It was good news that implementation of a succession plan will play out over several years, after which Ziegenbein will become executive director emeritus, staying with the foundation to help her successor adjust to the transition, while leading special projects herself.
–Bob Marcotte, the subject of a comprehensive story by World-Herald staffer David Hendee, recognizing that, at 86, Marcotte still talks sense about the importance of conserving the nation’s wetlands (as well as those in Mexico and Canada, where Marcotte’s Ducks Unlimited leadership also played a part).
Marcotte’s involvement with Ducks Unlimited goes back more than 50 years—from the days when he helped raise $25 by calling on five western Nebraskans, to the days when a good number of contributions come in the range of $100,000 or more and an estimated 2010 total of $898,924 from Nebraska and $1,172,729 from Iowa.
— Doctor Carlyle Wilson, whose death was reported in The World-Herald under a headline which described him, quite properly, as “a noted surgeon, teacher and golfer.”
Lyle, who died January 27 at 91 a few weeks after suffering a stroke was a dear friend who kept in telephone contact with me up until the time of his stroke.
Lyle was the first surgeon in this area to be certified in nuclear medicine, important to the opening of the Fort Calhoun Nuclear Energy Station.
Lyle was Methodist Hospital’s first chief of surgery when the hospital opened in its new location at 83rd & Dodge Streets in 1965, among a number of other important positions which he held in the field of surgical practice. Dr. Carol Angle of Omaha, a Wilson colleague, called him the “wisest, kindest and most charming of men—a polestar of Nebraska in the medical community.”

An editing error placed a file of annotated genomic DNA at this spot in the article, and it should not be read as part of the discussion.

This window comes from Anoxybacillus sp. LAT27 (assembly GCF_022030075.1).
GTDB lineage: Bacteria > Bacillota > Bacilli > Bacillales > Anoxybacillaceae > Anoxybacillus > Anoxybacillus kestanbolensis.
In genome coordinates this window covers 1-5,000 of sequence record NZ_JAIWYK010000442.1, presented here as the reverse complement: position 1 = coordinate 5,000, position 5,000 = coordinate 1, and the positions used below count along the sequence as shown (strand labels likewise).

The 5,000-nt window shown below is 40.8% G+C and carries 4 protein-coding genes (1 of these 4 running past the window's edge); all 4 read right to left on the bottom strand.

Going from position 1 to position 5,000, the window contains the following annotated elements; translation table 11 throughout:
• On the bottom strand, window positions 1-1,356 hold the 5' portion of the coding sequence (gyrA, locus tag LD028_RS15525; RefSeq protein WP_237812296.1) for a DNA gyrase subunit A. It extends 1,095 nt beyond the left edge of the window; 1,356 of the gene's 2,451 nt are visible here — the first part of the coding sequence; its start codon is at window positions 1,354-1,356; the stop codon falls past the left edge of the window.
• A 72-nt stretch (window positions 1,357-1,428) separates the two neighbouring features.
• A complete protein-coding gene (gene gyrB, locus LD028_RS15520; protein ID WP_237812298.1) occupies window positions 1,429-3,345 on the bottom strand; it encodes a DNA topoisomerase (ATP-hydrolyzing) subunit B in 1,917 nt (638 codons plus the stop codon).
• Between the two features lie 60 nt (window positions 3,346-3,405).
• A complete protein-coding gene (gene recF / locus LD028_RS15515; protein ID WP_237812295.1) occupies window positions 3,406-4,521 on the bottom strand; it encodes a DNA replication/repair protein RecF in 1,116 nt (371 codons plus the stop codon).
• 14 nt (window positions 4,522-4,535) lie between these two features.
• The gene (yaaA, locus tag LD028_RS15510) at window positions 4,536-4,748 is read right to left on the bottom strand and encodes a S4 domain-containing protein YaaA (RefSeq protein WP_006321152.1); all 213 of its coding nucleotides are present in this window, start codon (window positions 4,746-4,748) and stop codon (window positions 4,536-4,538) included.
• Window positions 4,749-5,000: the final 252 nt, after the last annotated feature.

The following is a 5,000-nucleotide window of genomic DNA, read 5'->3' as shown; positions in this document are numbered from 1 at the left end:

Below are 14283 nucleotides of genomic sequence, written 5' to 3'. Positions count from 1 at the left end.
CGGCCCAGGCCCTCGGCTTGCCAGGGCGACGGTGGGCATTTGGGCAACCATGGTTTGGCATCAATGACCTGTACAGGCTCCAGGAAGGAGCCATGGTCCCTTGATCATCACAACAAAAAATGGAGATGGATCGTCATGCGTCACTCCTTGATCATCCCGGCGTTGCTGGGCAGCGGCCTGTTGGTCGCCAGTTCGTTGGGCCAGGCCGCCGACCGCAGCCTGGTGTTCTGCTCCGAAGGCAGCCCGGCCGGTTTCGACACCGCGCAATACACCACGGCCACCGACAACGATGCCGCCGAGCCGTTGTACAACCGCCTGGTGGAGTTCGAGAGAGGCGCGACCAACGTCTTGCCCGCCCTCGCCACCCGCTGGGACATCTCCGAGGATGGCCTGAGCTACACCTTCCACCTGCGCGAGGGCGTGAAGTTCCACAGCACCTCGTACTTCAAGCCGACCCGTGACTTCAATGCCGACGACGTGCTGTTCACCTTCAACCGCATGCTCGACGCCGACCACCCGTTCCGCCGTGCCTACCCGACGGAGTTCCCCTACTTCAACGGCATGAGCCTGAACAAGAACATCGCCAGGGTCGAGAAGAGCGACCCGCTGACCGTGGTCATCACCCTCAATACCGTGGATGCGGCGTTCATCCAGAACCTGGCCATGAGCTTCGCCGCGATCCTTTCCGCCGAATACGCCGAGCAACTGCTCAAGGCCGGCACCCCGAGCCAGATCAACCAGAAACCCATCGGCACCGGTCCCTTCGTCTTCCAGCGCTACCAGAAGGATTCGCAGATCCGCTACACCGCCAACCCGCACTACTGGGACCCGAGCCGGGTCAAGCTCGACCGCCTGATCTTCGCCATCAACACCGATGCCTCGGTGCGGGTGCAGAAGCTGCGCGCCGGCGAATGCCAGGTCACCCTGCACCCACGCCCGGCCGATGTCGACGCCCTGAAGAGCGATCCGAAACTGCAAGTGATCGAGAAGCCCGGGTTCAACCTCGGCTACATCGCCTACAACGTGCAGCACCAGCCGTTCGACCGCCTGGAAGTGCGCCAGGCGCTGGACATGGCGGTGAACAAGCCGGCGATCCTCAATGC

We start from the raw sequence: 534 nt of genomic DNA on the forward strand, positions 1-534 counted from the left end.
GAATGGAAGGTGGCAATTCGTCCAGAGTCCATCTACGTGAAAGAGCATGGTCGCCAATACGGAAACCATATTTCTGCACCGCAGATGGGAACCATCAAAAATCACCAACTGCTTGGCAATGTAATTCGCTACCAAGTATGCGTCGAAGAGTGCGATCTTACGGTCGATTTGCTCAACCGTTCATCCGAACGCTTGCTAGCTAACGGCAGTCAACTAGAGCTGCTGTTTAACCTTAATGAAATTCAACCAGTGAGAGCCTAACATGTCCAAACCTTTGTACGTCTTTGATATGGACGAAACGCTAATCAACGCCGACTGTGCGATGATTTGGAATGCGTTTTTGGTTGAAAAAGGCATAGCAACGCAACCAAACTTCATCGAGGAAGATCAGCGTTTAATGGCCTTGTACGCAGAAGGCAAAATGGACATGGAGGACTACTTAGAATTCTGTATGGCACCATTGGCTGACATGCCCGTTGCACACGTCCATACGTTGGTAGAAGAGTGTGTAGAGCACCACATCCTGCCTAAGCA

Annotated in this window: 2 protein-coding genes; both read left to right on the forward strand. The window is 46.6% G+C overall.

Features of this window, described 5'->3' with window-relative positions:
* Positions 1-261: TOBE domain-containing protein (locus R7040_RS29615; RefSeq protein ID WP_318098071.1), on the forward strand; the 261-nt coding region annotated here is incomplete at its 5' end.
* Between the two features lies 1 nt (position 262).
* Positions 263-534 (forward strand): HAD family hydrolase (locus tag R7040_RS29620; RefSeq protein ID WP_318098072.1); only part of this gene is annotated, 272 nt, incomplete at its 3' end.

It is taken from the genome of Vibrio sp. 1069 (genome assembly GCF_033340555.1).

The World-Herald story included reference to Lyle setting a golf course record at the Omaha Country Club in 1971—a record that still stands. In a single round, he shot a hole-in-one on No. 7, an eagle on 10 and another hole-in-one on the 11th.
Lyle will be greatly missed by those who knew him, including certainly me.
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Laugh With Me—I Hope—As I
Recall Some Memorable Rounds Of Golf
Doctor Lyle Wilson’s death at age 91, on which I commented in the previous column item, prompts me to turn to a few of my golfing experiences as an upbeat—or at least offbeat—way to end today’s column.
I played golf occasionally with Lyle, including the day when I shot my best round ever—a 72 at the Omaha Country Club. (In the interest of full disclosure, I must report that the Omaha Country Club par is 71—35 on the front side, 36 on the back.)
Among OCC golfing experiences which also come to mind as I think of that memorable round in the company of Lyle Wilson are the 81 which I shot one day—45 on the front 9, 36 on the back. I was proud of myself for not suffering a total collapse after going out 10 strokes over par on the front nine.
Then there was the day I started with birdies on the first three holes, a Labor Day outing with my father-in-law, the late Wheaton Battey of Lincoln.
Wheaton had a good golf game and looked forward to playing with his son-in-law. To play with me with any degree of pleasure, Wheaton decided that he had to pay for lessons at the Lincoln Country Club under the tutelage of the late, great pro there, Bud Williamson.
But I digress from my story of those consecutive birdies on the first three holes.
Next came a double bogey on the well-known No. 4 at the OCC. Things didn’t get much better after that, as best I recall (I really try to forget everything that happened after the first three birdies). I finished somewhere in the 80s, I believe.
Perhaps the funniest story I can recall from my OCC golfing days—it wasn’t funny at the time—occurred on a day I three-putted No. 17, which had a tricky green which was finally revised to make it a bit more fairly puttable.
A three-putt on No. 17 so upset me that I flung my putter toward a nearby small grove of trees. The putter stuck in the trees, and a caddie had to climb up to retrieve it.
The retrieval proved difficult, so I and the rest of my foursome had to stand by while we let three other foursomes through. In each case, I had to offer an explanation, since there was no way to hide that caddie in the tree.
I never threw another club.